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Diplomático Añejo

Review: Diplomatico Anejo Rum 86/100
a review by Chip Dykstra (AKA Arctic Wolf)
Posted October 2009 (Revised November 2016)

In the late 1950s, the main companies involved in the production and distribution of alcoholic spirits in Venezuela were grouped into one organization called Licorerias Unitas S.A by the initiative of Seagrams who owned 51 % of the new entity until 1992. After a series of mergers and acquisitions involving Seagrams, Diageo, and Pernod Richard, a decision was made to divest in facilities and concentrate on brand commercialization. The result was a group of local investors who purchased the manufacturing assets of Licorerias Unitas S.A and formed Distilleries Unitas S.A. (DUSA) on August 22, 2002. Although the company is relatively new, the tradition of making quality rum in Venezuela using the these facilities which is not. In fact sugar cane has been cultivated in Venezuela perhaps as early as the 16th century.  Systematic rum production in Venezuela can be dated to 1896.

Diplomatico Anejo Rum is a blend of rum spirits which have been aged in a variety of oak casks (predominantly ex-bourbon and ex-malt whisky casks) for up to 4 years.

Diplomatico Anejo8

In the Bottle  4.0/5

I like the squat bottle the rum arrives in. These squat bottles do not tip easily and they hold true to the bartender’s creed of being easy to store on the bar shelf, easy to grab off of that shelf, and most importantly (partly because of the medium long neck) they are easy to pour without spilling.

The labelling is attractive and easy to read, which also gives the bottle a nice presentation in a retail setting.

In the Glass  8.5/10

The rum has an amber/gold colour in my glass and when I give my glencairn a slow tilt and a twirl I see slender legs forming from the crest which amble at a moderate rate back down into the glass.The initial aroma from the glass is a combination of butterscotch and mixed nuts (hazelnut and walnut) aroma melded with cinnamon and vanilla.

Giving the glass some time to breathe, I start to notice some orange peel scents and a building of fine oak spice and light tobacco. I quite like the aroma which does not carry as much obvious sweetness as the other rums in the Diplomatico line-up. The nose promises a rum which will be nice to sip over ice, and one which will mix into cocktails easily.

In the Mouth  52.0/60

The rum is only lightly sweet (and lightly bitter) and carries a touch of astringency due to its young(ish) age. The dominant flavours are a mild nutty caramel, hints of brown sugar, and baking spices (cinnamon, bits of nutmeg, and vanilla). The nuttiness is manifesting itself as a hint Amaretto, and there is a pleasant bite of spice almost like a sudden infusion of allspice at the end.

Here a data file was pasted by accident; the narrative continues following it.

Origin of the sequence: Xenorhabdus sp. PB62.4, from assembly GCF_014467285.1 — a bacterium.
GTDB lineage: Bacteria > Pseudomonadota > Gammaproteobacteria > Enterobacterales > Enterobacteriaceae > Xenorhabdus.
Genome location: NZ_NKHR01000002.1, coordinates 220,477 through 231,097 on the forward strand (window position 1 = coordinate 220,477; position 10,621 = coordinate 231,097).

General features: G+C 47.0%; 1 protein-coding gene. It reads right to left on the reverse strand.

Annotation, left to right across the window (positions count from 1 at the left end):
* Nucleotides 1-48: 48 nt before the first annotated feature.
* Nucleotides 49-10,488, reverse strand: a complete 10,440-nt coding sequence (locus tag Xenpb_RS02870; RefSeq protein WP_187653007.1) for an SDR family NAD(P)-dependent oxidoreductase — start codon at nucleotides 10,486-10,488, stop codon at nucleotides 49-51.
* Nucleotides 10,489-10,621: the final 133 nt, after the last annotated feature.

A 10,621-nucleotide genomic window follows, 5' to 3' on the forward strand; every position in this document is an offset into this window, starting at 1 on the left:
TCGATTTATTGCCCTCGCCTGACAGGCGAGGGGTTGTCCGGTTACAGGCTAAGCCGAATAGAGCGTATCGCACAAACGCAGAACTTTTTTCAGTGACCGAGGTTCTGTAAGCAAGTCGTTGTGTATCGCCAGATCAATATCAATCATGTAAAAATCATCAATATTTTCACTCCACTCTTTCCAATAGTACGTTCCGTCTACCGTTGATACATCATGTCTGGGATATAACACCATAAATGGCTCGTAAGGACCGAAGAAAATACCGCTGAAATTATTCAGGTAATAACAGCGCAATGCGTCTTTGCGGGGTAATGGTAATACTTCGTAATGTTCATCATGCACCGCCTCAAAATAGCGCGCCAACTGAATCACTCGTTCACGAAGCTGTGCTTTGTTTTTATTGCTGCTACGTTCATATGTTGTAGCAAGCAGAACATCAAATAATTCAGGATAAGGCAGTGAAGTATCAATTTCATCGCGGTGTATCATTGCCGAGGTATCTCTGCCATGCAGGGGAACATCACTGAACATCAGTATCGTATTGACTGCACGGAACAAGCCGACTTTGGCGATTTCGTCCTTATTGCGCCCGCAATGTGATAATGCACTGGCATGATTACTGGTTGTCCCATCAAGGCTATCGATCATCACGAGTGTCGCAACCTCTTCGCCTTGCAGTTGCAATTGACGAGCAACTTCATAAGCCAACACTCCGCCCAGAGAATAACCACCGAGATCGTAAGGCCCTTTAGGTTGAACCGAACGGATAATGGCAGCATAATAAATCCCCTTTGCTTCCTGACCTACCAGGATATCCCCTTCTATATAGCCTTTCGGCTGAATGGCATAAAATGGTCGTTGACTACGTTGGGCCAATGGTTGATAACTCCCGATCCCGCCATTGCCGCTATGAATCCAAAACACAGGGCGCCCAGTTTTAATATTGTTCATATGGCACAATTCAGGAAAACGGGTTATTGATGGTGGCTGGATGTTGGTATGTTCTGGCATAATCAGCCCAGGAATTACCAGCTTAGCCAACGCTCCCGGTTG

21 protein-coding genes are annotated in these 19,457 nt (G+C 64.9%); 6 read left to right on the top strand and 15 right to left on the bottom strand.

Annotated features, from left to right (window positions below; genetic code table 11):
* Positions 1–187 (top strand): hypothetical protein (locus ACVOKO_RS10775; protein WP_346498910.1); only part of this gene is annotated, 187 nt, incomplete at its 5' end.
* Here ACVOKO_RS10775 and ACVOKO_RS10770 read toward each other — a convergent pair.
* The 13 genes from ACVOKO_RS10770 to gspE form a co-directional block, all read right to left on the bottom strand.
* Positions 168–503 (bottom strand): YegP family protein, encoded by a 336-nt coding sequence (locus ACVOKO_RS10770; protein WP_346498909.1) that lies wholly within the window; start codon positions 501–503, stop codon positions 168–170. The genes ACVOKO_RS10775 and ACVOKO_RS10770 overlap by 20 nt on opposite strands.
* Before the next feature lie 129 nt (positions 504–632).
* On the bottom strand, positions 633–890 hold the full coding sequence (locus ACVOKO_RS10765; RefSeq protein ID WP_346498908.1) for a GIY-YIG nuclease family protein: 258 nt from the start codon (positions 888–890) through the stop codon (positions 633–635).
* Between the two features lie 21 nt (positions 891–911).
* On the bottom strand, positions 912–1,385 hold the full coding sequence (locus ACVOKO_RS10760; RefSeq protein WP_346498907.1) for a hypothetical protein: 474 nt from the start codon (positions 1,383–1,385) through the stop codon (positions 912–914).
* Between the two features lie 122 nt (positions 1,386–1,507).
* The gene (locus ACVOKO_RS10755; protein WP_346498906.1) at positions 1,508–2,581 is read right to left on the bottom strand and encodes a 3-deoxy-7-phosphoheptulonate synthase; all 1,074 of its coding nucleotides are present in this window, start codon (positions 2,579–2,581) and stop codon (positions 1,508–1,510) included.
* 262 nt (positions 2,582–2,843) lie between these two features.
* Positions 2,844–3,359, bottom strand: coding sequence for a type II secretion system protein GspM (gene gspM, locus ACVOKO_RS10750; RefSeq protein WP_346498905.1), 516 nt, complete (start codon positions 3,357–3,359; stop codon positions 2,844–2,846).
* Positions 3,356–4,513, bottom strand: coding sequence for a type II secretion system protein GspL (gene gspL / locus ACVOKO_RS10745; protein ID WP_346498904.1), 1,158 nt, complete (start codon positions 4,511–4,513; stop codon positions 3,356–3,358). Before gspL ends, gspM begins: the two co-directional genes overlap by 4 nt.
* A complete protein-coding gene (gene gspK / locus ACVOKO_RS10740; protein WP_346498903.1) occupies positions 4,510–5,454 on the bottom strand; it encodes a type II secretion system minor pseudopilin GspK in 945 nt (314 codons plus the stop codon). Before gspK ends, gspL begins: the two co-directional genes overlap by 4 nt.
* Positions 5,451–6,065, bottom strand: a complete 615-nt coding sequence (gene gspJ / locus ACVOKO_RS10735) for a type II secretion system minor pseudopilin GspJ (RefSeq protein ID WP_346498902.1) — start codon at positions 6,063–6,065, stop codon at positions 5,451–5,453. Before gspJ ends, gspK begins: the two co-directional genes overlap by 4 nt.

I find the flavour moderately complex and engaging, and as the nose promised, I can sip the anejo rum easily with ice. I also found the rum mixed very well in both short and tall cocktails. Being a guy that likes a good rum and cola, I began with that simple bar drink, but on other days when my mood was more contemplative, I did enjoy the Diplomatico Anejo in a Rum Old Fashioned as well.

In the Throat 13/15

I like the finish which whacks my throat a little due to the fine oak spice. (Hence the ice I recommended earlier.) Unfortunately a touch of bitterness is mixed in which acts as a minor distraction. In the cocktails I mixed the light bitterness disappears.

The Afterburn (8.5/10)

The Diplomatico Anejo has a light brashness that really works well when sipped over ice or mixed in cocktails. It is one of the best Anejo-style rums I have come across and I especially like the toned down sweetness which differentiates this Diplomatico from the rest of the company’s line-up.

If you are interested in comparing more scores, here is a link to my other published Rum Reviews.

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You may (loosely) interpret the scores as follows.

0-25     A spirit with a rating this low would actually kill you.
26-49   Depending upon your fortitude you might actually survive this.
50 -59  You are safe to drink this…but you shouldn’t.
60-69   Substandard swill which you may offer to people you do not want to see again.
70-74    Now we have a fair mixing rum or whisky.  Accept this but make sure it is mixed into a cocktail.
75-79    You may begin to serve this to friends, again probably still cocktail territory.
80-84    We begin to enjoy this spirit neat or on the rocks. (I will still primarily mix cocktails)
85-89    Excellent for sipping or for mixing!
90-94    Definitely a primary sipping spirit, in fact you may want to hoard this for yourself.
95-97.5 The Cream of the Crop
98+       I haven’t met this bottle yet…but I want to.

Very loosely we may put my scores into terms that you may be familiar with on a Gold, Silver, and  Bronze medal  scale as follows:

70 – 79.5    Bronze Medal (Recommended only as a mixer)
80 – 89.5     Silver Medal (Recommended for sipping and or a high quality mixer)
90 – 95         Gold Medal (Highly recommended for sipping and for sublime cocktails.)
95.5+            Platinum Award (Highest Recommendation)

2 Responses to “Diplomático Añejo”

  1. Fat Rum Pirate said

    Got a bottle of this recently as it was just over £20. Don’t know if they read your review but it now comes with a cork topper rather than metal.

    I found it to be pleasant enough, I do though prefer The Chairmans Reserve which is a similar price point. I think the Chairmans has a bit more flavour.

  2. Paul said

    I think the important thing to note about this rum, aside from the quality of the product, is the price. You should be able to get it for just a few dollars more than most main stream rums.

 
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